Obituary: Stan Cosgrove
World-renowned vet who was a central figure in the Shergar story, writes Liam Collins
As a steward of the Turf Club for more than 40 years, Stan Cosgrove was a leading figure in Irish horse racing, but he gained unwanted international fame as 'Shergar's vet' and became a central figure in the intrigue and farce surrounding the disappearance and search for the wonder horse in 1983.
Shergar had been owned by the Aga Khan and trained in England. During a glittering 1981 campaign, three-year-old Shergar won five out of his six starts, including the English and Irish Derbies and the King George at Ascot, leading some commentators to dub him the best race horse they had ever seen.
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At the end of the season, Shergar was retired to Ballymany Stud at The Curragh, Co Kildare, where he was such a celebrity that he was paraded down the main street of Newbridge on his arrival.
Stan Cosgrove was born in the town of Kildare on September 3, 1927, and studied at the Royal College of Veterinary Surgeons and University College Dublin where he qualified as a vet in 1952. He practised in Dublin before moving to Kildare in 1956. Based in the middle of 'horse country', he pioneered new developments in horse surgery and became an expert in all aspects of equine matters, from breeding to veterinary care.
With the help of Cosgrove, the Swiss multi-millionaire owner and breeder Walter Hafner had taken an old dairy farm on the edge of The Curragh and turned it into one of the finest stud farms in the country. Stan Cosgrove became the vet, the owner's right-hand man in Ireland and part manager of the operation.
After Shergar's Derby victory in 1981, the wily Aga Khan syndicated ownership of the horse, selling more than 40 shares, keeping five for himself and valuing the animal at €10m, which was an astonishing sum for a horse at the time. One of those who bought into the syndicate of 35 owners was Stan Cosgrove himself.
What nobody had factored into the equation was the IRA. The terrorist organisation was looking for funds to buy equipment to kick-start its flagging campaign in Northern Ireland. On the night of February 8, 1983, an armed IRA unit - believed to be led by a man who later became a leading figure in the organisation's political wing, Sinn Fein - called to the house of the stud farm's head groom, Jim Fitzgerald, in the grounds of the stud farm and forced him to identity Shergar.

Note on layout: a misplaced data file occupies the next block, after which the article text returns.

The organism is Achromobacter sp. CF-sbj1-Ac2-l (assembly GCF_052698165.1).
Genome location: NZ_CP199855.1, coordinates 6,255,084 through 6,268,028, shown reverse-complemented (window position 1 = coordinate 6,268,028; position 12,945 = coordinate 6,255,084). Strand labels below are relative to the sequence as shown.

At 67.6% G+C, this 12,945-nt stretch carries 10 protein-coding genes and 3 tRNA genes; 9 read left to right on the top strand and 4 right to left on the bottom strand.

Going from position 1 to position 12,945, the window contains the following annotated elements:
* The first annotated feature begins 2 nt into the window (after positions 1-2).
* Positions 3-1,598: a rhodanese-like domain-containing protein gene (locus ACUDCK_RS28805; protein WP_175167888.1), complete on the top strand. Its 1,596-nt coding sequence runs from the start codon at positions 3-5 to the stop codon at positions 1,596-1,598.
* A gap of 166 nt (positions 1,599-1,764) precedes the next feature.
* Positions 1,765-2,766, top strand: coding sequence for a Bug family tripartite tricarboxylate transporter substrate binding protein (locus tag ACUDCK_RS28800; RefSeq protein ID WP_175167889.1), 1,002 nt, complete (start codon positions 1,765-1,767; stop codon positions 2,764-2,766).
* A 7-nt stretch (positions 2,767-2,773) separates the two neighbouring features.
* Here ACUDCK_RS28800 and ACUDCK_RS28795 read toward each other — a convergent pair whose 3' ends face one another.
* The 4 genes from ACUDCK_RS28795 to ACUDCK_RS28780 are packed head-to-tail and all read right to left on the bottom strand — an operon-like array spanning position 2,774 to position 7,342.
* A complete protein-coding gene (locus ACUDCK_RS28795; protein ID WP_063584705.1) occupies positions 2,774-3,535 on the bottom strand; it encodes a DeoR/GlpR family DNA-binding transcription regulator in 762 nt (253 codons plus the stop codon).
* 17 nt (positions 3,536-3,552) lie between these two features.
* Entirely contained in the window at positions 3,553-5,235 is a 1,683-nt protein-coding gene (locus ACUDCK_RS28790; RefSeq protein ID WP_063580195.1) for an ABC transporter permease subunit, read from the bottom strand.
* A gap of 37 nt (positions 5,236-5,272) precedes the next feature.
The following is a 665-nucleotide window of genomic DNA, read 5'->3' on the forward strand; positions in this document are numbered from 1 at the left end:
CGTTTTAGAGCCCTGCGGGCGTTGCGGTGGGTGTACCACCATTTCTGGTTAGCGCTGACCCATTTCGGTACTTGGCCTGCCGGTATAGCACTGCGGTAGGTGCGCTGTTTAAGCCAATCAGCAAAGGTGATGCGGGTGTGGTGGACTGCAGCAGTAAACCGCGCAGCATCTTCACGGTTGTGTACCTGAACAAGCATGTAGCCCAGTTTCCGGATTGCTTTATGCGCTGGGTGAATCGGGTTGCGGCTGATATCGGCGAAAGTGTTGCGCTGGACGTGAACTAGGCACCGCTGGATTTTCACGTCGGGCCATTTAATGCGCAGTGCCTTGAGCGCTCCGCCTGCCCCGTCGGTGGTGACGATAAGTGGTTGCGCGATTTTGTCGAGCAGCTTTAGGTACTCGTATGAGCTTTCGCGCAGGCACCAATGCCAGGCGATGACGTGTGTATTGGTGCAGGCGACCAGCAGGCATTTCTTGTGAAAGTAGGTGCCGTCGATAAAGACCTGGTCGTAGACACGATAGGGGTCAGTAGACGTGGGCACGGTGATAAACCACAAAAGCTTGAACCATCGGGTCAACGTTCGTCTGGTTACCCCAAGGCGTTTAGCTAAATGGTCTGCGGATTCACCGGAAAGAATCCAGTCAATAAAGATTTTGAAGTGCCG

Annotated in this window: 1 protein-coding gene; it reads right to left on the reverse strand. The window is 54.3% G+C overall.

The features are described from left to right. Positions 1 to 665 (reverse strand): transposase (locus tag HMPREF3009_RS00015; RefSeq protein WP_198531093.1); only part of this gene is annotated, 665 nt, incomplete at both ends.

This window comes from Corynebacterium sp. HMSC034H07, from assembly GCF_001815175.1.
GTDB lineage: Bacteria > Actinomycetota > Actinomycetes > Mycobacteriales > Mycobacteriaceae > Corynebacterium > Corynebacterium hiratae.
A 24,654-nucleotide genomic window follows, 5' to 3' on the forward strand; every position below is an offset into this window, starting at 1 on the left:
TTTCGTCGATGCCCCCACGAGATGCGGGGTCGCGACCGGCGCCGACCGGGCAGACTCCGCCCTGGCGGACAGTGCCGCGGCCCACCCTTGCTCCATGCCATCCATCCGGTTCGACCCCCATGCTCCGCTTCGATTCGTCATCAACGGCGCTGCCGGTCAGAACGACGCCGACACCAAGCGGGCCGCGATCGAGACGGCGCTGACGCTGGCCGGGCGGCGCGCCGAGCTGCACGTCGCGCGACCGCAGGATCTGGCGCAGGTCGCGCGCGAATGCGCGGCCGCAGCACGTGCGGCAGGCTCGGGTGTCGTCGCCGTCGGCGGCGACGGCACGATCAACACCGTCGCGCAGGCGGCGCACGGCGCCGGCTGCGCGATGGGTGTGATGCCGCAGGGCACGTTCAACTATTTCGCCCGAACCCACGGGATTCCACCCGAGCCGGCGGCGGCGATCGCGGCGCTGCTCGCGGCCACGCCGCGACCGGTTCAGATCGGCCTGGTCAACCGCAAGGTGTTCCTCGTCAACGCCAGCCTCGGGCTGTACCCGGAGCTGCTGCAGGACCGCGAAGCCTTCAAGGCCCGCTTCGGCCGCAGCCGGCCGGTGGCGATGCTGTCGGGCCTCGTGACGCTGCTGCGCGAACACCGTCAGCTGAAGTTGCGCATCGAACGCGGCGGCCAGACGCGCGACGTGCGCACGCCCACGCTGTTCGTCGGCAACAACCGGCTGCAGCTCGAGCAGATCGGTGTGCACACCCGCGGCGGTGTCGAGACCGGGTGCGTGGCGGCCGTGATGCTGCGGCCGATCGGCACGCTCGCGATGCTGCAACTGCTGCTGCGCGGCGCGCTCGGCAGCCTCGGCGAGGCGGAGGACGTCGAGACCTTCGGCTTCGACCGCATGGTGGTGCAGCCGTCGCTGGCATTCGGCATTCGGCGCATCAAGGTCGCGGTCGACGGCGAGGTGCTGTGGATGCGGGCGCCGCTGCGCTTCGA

The horse was loaded into a horse box and driven away. Fitzgerald, a father of two young children, was taken away in another car and dumped on the remote country road near Kilcock, on the borders of Kildare and Westmeath. It is believed that the gang was totally unaware of how to deal with a highly strung thoroughbred and the horse broke a leg and was shot. According to the IRA informer, Sean O'Callaghan, the remains of Shergar were buried in a remote part of Co Leitrim where the gang was based.
When he eventually got back to Ballymany, Fitzgerald contacted Stan Cosgrove and told him of the IRA's €2m ransom demand. Through an intermediary, two Fine Gael government ministers, local TD Alan Dukes and Minister for Justice, Michael Noonan, were informed of the kidnapping and ransom demand.
Both of them said the gardai should be contacted, contrary to the orders of the IRA kidnap gang, as did the Aga Khan when he was contacted in Paris.
It was then that Stan Cosgrove became known internationally as Shergar's Vet, leading the search to find the missing horse. Behind the scenes, there was dissension among the syndicate owners about raising a ransom to get the horse back, with one of them, Lord Derby, implacably against the idea. Some had insurance and others had not. Although Cosgrove had insurance, he never got paid because the risk of kidnapping was not covered in the policy.
The search became at times farcical, with Cosgrove going to the Crofton Hotel near Dublin Airport and complying with a code-worded instruction asking "are there any messages for Johnny Logan?" - the name of the well-known Eurovision singer. He was later told that members of the gang, who had sent a picture of a horse's head, which he identified as Shergar and a newspaper, had spotted members of the Garda's elite unit in the grounds of the hotel.
Another complicated 'sting' was arranged eight weeks later and Cosgrove was a central figure in organising £80,000 for an informant, which later disappeared from the boot of a car.
In the aftermath, Stan Cosgrove, who lived at Barrow House, Monasterevin, Co Kildare with his wife Maureen and 10 children, became a leading figure in horse racing due to his professional expertise and his association with Ballymany Stud. He established Troytown Equine Hospital in Kildare and was a long-time director of a bloodstock agency.
Stan Cosgrove, who died on August 29, will be buried in Monasterevin, Co Kildare tomorrow, a day shy of his 92nd birthday. He is survived by his 10 children.